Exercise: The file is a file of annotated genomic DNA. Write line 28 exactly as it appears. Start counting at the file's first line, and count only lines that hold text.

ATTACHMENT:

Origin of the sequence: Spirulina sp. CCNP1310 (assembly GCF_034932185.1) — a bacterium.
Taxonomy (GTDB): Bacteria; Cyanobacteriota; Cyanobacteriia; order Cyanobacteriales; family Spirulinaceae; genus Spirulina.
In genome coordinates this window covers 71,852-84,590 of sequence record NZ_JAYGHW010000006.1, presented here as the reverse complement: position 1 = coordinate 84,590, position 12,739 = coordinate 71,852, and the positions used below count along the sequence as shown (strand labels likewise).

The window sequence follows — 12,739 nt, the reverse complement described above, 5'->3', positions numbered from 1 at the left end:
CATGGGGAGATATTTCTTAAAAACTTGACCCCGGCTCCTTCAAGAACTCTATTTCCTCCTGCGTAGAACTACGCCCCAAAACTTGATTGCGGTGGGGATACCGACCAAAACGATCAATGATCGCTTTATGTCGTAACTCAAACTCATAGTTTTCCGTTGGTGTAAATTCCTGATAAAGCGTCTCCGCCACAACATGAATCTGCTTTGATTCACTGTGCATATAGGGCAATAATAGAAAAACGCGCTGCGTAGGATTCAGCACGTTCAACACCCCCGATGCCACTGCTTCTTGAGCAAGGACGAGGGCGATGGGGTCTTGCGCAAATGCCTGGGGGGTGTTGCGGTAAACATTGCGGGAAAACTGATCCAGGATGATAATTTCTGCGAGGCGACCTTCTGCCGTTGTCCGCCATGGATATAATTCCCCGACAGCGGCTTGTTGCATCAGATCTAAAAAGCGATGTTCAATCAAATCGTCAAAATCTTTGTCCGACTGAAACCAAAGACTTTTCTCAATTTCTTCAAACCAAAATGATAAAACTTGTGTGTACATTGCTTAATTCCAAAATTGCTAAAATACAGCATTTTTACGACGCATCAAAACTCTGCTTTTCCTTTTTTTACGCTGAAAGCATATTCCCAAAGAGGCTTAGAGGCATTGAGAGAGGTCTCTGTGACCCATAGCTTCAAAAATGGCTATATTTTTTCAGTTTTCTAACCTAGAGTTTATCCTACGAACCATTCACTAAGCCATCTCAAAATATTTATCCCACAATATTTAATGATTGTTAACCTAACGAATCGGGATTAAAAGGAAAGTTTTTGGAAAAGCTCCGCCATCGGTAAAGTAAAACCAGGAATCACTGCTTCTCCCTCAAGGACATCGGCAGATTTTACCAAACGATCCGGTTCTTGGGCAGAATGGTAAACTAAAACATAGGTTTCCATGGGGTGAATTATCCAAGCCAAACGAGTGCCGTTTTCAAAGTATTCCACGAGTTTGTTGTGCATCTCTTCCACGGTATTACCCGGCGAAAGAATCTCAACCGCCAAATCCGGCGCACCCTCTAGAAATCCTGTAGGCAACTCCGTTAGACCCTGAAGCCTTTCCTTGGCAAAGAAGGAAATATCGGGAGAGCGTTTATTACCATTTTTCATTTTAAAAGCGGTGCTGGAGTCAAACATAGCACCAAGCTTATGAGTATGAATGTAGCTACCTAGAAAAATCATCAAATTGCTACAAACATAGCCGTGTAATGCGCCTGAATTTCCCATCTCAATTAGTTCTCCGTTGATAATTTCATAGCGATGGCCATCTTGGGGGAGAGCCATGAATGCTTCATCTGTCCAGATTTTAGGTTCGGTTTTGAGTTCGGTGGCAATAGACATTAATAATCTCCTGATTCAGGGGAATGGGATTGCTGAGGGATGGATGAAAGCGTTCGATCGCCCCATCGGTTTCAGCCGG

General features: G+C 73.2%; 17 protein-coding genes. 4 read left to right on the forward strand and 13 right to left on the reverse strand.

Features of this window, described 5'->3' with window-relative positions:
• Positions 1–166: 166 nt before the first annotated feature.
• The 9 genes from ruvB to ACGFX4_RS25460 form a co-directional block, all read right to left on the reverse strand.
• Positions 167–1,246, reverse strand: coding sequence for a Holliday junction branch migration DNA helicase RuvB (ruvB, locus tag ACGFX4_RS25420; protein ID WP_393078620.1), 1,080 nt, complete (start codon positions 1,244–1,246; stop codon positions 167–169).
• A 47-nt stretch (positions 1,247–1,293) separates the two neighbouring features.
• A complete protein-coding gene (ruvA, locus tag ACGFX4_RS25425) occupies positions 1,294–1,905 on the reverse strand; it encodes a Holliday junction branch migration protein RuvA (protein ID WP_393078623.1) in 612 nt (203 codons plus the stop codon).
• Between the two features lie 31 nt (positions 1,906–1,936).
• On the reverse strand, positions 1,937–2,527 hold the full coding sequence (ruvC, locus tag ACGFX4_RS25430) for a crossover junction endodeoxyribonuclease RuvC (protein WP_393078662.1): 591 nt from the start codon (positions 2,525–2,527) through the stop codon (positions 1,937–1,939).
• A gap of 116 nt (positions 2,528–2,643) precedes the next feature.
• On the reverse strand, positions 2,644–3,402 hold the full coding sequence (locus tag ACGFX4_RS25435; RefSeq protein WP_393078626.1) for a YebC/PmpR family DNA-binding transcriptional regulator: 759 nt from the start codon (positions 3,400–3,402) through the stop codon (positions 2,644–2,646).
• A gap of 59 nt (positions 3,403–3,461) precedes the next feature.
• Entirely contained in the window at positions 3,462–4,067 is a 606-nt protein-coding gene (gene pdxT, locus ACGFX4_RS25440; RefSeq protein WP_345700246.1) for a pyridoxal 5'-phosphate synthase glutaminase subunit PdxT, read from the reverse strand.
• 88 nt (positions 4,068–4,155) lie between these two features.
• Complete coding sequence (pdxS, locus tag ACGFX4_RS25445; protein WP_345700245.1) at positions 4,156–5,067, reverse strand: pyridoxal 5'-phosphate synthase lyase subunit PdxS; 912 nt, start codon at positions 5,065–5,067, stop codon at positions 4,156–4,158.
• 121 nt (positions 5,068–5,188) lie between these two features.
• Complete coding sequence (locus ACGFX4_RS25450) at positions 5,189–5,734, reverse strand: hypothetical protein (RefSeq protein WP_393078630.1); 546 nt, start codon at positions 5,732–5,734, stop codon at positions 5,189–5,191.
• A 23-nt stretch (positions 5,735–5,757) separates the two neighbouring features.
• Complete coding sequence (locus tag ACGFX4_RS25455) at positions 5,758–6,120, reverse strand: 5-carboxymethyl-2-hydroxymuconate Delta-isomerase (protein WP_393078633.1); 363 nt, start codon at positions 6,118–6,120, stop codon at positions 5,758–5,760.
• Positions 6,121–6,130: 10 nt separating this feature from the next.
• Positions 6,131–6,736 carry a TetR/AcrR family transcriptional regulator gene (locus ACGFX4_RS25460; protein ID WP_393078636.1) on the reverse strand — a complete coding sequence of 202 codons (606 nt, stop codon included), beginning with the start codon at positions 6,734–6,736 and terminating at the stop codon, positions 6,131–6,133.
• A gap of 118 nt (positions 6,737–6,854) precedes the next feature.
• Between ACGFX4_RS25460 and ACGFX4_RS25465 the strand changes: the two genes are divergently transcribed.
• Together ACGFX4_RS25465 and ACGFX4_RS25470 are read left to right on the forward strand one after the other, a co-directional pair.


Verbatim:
• Between ACGFX4_RS25460 and ACGFX4_RS25465 the strand changes: the two genes are divergently transcribed.